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Binge Watching

Motivations and Implications of Our Changing Viewing Behaviors

Bridget Rubenking and Cheryl Campanella Bracken

This book situates binge watching as one of several new television viewing behaviors which collectively contribute to a fundamental change in the way we view television today. Simply put, binge watching changes, or has the potential to change, everything: Engagement, immersion, attention to content and other devices, identification with characters and social engagement with fellow viewers, as well as content choices, and cable and over-the-top (OTT) subscription rates. Binge watching has quickly become a new norm in television viewing across audiences.

Binge Watching reviews historically significant advancements in the television industry and in technology that better enable binge watching, such as timeshifting, increasing quantity and (sometimes) quality of content, as well as distribution strategies and suggestions algorithms employed by OTT providers. We situate binge watching as human-centered, that is, driven by innate human needs and wants, such as a desire to consume well-constructed stories and to connect with others. We also review the current state of academic binge watching research—from motives and habituation to the (over-pathologizing) addiction-based studies. This text concludes with a synopsis of the central arguments made and identifies several areas for future research.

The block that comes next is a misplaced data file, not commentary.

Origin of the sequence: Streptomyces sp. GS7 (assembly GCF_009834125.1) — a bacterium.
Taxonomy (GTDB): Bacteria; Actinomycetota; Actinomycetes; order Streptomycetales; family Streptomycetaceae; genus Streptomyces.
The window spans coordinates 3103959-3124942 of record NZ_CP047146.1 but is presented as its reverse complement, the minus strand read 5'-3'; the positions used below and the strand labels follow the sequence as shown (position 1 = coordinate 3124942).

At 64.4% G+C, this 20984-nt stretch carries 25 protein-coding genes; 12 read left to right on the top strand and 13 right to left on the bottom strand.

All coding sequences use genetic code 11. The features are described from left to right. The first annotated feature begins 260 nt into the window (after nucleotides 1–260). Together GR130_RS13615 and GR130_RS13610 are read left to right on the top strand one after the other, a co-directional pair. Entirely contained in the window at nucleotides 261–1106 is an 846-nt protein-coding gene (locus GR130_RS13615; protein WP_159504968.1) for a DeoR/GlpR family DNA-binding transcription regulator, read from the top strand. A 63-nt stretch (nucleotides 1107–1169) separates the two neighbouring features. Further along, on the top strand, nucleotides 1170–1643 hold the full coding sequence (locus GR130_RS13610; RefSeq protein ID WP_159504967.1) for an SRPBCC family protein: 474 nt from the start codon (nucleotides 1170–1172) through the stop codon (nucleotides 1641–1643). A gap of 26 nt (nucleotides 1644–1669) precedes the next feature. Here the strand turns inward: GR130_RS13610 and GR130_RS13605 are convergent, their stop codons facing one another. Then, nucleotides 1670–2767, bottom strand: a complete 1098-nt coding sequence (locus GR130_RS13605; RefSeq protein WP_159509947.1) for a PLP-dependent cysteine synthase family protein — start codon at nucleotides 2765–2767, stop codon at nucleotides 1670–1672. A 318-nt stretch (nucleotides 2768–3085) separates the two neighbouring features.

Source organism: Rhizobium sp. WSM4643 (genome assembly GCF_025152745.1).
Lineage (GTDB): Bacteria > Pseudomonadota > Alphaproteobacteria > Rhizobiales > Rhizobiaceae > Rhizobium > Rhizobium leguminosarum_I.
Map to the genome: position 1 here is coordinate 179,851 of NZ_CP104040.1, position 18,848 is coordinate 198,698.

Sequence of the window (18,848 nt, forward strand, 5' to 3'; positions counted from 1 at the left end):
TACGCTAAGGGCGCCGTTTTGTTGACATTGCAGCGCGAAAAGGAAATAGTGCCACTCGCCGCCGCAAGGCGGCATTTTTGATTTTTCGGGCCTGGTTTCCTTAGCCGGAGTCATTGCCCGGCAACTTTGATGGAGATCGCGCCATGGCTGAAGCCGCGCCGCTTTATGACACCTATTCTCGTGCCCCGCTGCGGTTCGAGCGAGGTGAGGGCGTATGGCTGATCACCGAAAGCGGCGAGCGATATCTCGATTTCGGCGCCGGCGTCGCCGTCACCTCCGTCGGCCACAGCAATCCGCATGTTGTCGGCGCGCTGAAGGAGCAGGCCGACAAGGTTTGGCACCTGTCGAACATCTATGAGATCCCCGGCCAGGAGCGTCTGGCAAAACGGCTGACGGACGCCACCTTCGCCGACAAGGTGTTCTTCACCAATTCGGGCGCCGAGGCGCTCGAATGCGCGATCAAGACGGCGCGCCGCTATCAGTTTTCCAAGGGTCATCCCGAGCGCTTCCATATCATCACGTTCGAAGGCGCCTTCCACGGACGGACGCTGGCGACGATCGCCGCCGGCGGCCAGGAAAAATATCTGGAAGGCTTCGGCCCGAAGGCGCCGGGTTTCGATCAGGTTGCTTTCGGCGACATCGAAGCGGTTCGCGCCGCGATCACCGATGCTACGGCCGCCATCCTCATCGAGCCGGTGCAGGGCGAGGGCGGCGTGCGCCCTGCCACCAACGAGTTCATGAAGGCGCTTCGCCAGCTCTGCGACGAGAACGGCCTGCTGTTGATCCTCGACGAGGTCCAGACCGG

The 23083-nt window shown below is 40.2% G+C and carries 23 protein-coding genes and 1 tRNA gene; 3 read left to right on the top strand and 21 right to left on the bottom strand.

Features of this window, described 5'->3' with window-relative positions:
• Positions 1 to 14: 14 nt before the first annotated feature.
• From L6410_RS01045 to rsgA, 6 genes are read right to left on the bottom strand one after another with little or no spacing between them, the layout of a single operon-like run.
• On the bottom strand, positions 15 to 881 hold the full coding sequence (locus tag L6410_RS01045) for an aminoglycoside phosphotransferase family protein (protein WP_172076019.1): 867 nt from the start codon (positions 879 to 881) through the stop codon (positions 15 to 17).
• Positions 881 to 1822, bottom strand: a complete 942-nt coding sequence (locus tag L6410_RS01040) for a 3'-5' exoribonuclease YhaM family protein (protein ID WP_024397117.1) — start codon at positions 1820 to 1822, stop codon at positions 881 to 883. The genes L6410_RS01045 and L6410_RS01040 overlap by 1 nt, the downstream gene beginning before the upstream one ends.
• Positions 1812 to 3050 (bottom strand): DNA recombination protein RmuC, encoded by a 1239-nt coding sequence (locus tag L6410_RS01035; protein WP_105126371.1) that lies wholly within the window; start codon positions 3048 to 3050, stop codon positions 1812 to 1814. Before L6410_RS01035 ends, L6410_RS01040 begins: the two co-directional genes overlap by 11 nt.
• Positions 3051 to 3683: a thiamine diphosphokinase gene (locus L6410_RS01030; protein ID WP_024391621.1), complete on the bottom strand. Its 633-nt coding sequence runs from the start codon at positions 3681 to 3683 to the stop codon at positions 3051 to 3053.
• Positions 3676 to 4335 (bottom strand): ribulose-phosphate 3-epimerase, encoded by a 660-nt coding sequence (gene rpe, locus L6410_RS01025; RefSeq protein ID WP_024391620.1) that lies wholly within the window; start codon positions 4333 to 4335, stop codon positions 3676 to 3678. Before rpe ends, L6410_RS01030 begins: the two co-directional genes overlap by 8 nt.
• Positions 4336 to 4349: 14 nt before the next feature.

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Chapter Six: Implications of Binge Watching


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Implications of Binge Watching

The previous chapter discussed the largely academic and theoretical work that has gone into asking the obvious yet essential question, what motivates people to binge watch? It is, of course, a variation of a question that arises for academics and industry insiders alike whenever a new media technology or mode of media consumption becomes widely adopted or adopted by a desirable media audience. People are watching television in a fundamentally different way. It is logical to ask why, and to follow up with asking how this new way, or mode, of viewing effects downstream outcomes. People are binge watching. How does this way of viewing influence: Future viewing choices and preferences? Enjoyment? Entertainment? Advertising effectiveness? Attitude change? Cable subscription rates? Streaming options? Do extended viewing sessions impact well-being, health, and sleep patterns? Does this new mode of viewing favor some industry players over others? These are culturally – and industry – relevant questions that empirical work and theory can work toward answering.

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At the individual level, the pre-binging and post-binging framing of these “motives” and “outcomes” is relatively arbitrary, as they reinforce one another over time. The same concepts are studied as both motive and outcome – involvement, discussed below for example, is both heightened by binge watching and a motive underlying binge-watching behavior. This makes conceptualization – and operationalization – murky. The communication literature can still often be reduced to Lasswell’s standard “Who says...

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